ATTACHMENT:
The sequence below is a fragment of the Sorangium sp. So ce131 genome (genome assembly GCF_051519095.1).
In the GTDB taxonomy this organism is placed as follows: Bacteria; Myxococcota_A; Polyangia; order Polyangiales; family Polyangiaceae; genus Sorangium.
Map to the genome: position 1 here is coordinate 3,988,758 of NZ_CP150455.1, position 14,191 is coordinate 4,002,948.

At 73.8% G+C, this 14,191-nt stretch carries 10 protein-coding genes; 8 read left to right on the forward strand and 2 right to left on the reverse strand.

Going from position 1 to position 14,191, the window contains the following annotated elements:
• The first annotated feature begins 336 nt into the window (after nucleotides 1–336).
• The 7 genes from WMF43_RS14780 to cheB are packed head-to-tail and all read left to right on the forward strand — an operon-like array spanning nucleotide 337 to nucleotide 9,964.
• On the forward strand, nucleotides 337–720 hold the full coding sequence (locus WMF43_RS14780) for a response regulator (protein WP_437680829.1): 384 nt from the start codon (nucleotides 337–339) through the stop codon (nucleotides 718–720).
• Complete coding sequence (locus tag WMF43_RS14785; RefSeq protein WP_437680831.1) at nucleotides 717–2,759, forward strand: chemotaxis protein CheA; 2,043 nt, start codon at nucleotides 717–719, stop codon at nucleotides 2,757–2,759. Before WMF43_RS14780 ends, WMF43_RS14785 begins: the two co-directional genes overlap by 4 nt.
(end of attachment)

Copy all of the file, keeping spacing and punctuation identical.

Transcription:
The sequence below is a fragment of the Sorangium sp. So ce131 genome (genome assembly GCF_051519095.1).
In the GTDB taxonomy this organism is placed as follows: Bacteria; Myxococcota_A; Polyangia; order Polyangiales; family Polyangiaceae; genus Sorangium.
Map to the genome: position 1 here is coordinate 3,988,758 of NZ_CP150455.1, position 14,191 is coordinate 4,002,948.

At 73.8% G+C, this 14,191-nt stretch carries 10 protein-coding genes; 8 read left to right on the forward strand and 2 right to left on the reverse strand.

Going from position 1 to position 14,191, the window contains the following annotated elements:
• The first annotated feature begins 336 nt into the window (after nucleotides 1–336).
• The 7 genes from WMF43_RS14780 to cheB are packed head-to-tail and all read left to right on the forward strand — an operon-like array spanning nucleotide 337 to nucleotide 9,964.
• On the forward strand, nucleotides 337–720 hold the full coding sequence (locus WMF43_RS14780) for a response regulator (protein WP_437680829.1): 384 nt from the start codon (nucleotides 337–339) through the stop codon (nucleotides 718–720).
• Complete coding sequence (locus tag WMF43_RS14785; RefSeq protein WP_437680831.1) at nucleotides 717–2,759, forward strand: chemotaxis protein CheA; 2,043 nt, start codon at nucleotides 717–719, stop codon at nucleotides 2,757–2,759. Before WMF43_RS14780 ends, WMF43_RS14785 begins: the two co-directional genes overlap by 4 nt.